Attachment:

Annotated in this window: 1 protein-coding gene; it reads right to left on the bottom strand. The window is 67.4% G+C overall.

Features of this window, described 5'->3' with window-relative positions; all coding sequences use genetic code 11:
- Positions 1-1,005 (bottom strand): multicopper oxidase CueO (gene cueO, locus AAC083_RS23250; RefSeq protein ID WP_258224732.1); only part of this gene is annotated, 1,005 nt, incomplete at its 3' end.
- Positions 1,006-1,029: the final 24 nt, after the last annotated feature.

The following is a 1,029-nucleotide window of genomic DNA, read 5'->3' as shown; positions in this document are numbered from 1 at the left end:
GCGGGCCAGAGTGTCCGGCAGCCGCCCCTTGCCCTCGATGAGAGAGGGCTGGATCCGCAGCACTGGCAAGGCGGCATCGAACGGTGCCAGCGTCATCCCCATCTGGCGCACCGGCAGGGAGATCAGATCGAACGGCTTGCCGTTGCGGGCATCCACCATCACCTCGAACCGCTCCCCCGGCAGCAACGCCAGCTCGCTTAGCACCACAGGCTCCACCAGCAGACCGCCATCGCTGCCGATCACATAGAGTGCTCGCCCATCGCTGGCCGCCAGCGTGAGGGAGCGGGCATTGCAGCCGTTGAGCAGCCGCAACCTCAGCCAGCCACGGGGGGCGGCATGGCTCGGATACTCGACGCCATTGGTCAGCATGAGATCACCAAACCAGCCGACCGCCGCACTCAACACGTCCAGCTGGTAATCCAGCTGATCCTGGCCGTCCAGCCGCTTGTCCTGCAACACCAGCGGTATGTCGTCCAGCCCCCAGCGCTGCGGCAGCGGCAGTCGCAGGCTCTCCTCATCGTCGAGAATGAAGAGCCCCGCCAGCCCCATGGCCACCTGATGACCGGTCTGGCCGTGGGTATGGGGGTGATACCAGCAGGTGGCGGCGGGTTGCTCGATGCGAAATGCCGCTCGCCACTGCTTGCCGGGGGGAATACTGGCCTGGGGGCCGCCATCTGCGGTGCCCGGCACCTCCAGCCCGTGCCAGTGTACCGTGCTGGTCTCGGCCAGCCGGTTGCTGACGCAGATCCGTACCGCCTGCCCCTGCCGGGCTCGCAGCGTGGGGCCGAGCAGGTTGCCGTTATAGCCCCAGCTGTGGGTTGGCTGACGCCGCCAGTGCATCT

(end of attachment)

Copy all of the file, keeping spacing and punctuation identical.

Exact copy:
Annotated in this window: 1 protein-coding gene; it reads right to left on the bottom strand. The window is 67.4% G+C overall.

Features of this window, described 5'->3' with window-relative positions; all coding sequences use genetic code 11:
- Positions 1-1,005 (bottom strand): multicopper oxidase CueO (gene cueO, locus AAC083_RS23250; RefSeq protein ID WP_258224732.1); only part of this gene is annotated, 1,005 nt, incomplete at its 3' end.
- Positions 1,006-1,029: the final 24 nt, after the last annotated feature.

The following is a 1,029-nucleotide window of genomic DNA, read 5'->3' as shown; positions in this document are numbered from 1 at the left end:
GCGGGCCAGAGTGTCCGGCAGCCGCCCCTTGCCCTCGATGAGAGAGGGCTGGATCCGCAGCACTGGCAAGGCGGCATCGAACGGTGCCAGCGTCATCCCCATCTGGCGCACCGGCAGGGAGATCAGATCGAACGGCTTGCCGTTGCGGGCATCCACCATCACCTCGAACCGCTCCCCCGGCAGCAACGCCAGCTCGCTTAGCACCACAGGCTCCACCAGCAGACCGCCATCGCTGCCGATCACATAGAGTGCTCGCCCATCGCTGGCCGCCAGCGTGAGGGAGCGGGCATTGCAGCCGTTGAGCAGCCGCAACCTCAGCCAGCCACGGGGGGCGGCATGGCTCGGATACTCGACGCCATTGGTCAGCATGAGATCACCAAACCAGCCGACCGCCGCACTCAACACGTCCAGCTGGTAATCCAGCTGATCCTGGCCGTCCAGCCGCTTGTCCTGCAACACCAGCGGTATGTCGTCCAGCCCCCAGCGCTGCGGCAGCGGCAGTCGCAGGCTCTCCTCATCGTCGAGAATGAAGAGCCCCGCCAGCCCCATGGCCACCTGATGACCGGTCTGGCCGTGGGTATGGGGGTGATACCAGCAGGTGGCGGCGGGTTGCTCGATGCGAAATGCCGCTCGCCACTGCTTGCCGGGGGGAATACTGGCCTGGGGGCCGCCATCTGCGGTGCCCGGCACCTCCAGCCCGTGCCAGTGTACCGTGCTGGTCTCGGCCAGCCGGTTGCTGACGCAGATCCGTACCGCCTGCCCCTGCCGGGCTCGCAGCGTGGGGCCGAGCAGGTTGCCGTTATAGCCCCAGCTGTGGGTTGGCTGACGCCGCCAGTGCATCT